• Diet Turbo Tea – No sugar, 90mg of caffeine and guarana, plus some ginseng.

      A nice light energy boost. Doesn’t affect the flavor.

    • Adrenalyn Stack – 200mg caffeine and a whole pile of things you can’t pronounce.

      The most additives, the strongest energy boost. Unfortunately, it really affects the texture and flavor of the drinks. These got some of the lower scores.

    • Speed Shot Intensity – No sugar, but a lot of things you can’t pronounce.

      One of the more potent energy mixes. It doesn’t affect flavor consistently – sometimes it’s not noticeable, sometimes it is. See the individual reviews below.

    There are a number of flavors for each of the above types. Originally, I was going to review the types and the flavors separately, but they affect each other more than I expected.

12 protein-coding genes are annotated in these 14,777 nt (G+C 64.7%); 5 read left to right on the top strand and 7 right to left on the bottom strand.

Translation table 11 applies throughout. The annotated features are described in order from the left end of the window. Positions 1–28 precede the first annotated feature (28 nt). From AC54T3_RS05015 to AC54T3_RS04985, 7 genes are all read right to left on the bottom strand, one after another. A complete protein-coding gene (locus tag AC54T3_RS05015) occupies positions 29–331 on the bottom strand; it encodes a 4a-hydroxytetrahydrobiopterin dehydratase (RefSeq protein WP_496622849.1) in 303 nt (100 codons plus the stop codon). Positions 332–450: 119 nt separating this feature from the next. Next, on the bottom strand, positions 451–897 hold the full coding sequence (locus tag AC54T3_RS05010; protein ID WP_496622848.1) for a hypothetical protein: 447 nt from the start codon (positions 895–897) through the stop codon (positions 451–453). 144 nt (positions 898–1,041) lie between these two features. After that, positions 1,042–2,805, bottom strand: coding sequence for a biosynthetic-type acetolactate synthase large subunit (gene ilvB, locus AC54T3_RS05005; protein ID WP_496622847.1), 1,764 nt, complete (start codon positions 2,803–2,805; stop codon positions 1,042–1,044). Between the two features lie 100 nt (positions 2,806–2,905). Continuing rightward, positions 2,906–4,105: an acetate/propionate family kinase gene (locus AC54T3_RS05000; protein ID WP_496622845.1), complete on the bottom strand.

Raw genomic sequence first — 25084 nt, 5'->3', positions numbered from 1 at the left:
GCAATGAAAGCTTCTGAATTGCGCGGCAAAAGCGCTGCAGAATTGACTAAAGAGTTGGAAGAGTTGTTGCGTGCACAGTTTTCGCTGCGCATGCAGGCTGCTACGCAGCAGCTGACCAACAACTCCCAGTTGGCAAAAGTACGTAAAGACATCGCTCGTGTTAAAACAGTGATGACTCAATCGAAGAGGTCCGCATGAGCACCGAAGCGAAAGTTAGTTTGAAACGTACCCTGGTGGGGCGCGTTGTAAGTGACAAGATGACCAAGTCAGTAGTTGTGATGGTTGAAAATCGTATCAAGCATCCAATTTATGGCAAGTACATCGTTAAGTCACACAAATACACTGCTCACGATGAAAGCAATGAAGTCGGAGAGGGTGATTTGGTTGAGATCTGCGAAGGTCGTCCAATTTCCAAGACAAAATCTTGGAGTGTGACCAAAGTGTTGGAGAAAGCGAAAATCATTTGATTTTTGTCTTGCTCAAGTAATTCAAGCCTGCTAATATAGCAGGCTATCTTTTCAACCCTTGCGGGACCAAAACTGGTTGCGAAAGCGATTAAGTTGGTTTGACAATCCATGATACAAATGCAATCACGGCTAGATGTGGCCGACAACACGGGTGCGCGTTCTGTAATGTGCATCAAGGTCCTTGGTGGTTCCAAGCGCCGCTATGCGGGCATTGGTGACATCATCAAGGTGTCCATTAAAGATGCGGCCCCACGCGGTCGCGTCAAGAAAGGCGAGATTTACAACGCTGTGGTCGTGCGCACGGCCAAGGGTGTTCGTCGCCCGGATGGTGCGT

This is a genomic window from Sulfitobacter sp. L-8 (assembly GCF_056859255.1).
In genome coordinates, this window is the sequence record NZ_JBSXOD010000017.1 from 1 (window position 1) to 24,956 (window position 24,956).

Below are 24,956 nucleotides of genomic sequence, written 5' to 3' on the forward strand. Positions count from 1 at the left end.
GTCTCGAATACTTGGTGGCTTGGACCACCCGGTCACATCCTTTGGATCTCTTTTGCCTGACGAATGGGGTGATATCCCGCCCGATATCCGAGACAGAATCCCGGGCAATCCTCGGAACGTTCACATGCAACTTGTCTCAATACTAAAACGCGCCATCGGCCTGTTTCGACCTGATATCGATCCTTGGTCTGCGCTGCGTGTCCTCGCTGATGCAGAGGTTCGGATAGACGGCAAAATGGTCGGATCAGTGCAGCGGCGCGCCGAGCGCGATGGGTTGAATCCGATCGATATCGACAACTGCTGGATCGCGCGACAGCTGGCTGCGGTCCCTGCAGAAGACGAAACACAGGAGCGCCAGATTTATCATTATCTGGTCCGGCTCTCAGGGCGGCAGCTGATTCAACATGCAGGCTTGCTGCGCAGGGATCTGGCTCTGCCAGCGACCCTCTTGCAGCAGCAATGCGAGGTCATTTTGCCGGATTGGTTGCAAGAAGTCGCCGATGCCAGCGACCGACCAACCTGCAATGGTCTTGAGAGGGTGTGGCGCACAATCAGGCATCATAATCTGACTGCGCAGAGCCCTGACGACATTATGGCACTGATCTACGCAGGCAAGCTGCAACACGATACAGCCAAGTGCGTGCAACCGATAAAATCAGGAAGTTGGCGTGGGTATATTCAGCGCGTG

So, you get 15 reviews for the price of one!

    • Speed Shot Intensity – Subzero Red: 8/10

      This reminds me of a red Hug (the little barrel-drinks) but not as overpoweringly sweet. It’s sugar-free, so I’m not sure how they managed this without getting a chemical aftertaste. The energy boost was noticeable but it didn’t keep me up all night – just what I wanted. I can’t pretend I know what all of the energy supplements in this drink are, but they work well.

    • Diet Turbo Tea – Lemon: 9/10

      Tasty, natural tea with added guarana for energy. There’s only 90mg of caffeine total, so if your only goal is energy, try one of the stronger alternatives. The lemon flavor is balanced correctly for my taste. There’s a bit of tang from something – either the ginseng or the sucralose, I think. No chemical aftertaste. The tea flavor could be a bit more pronounced, but overall it’s quite tasty.

    • Speed Stack – Lemon Tea: 8/10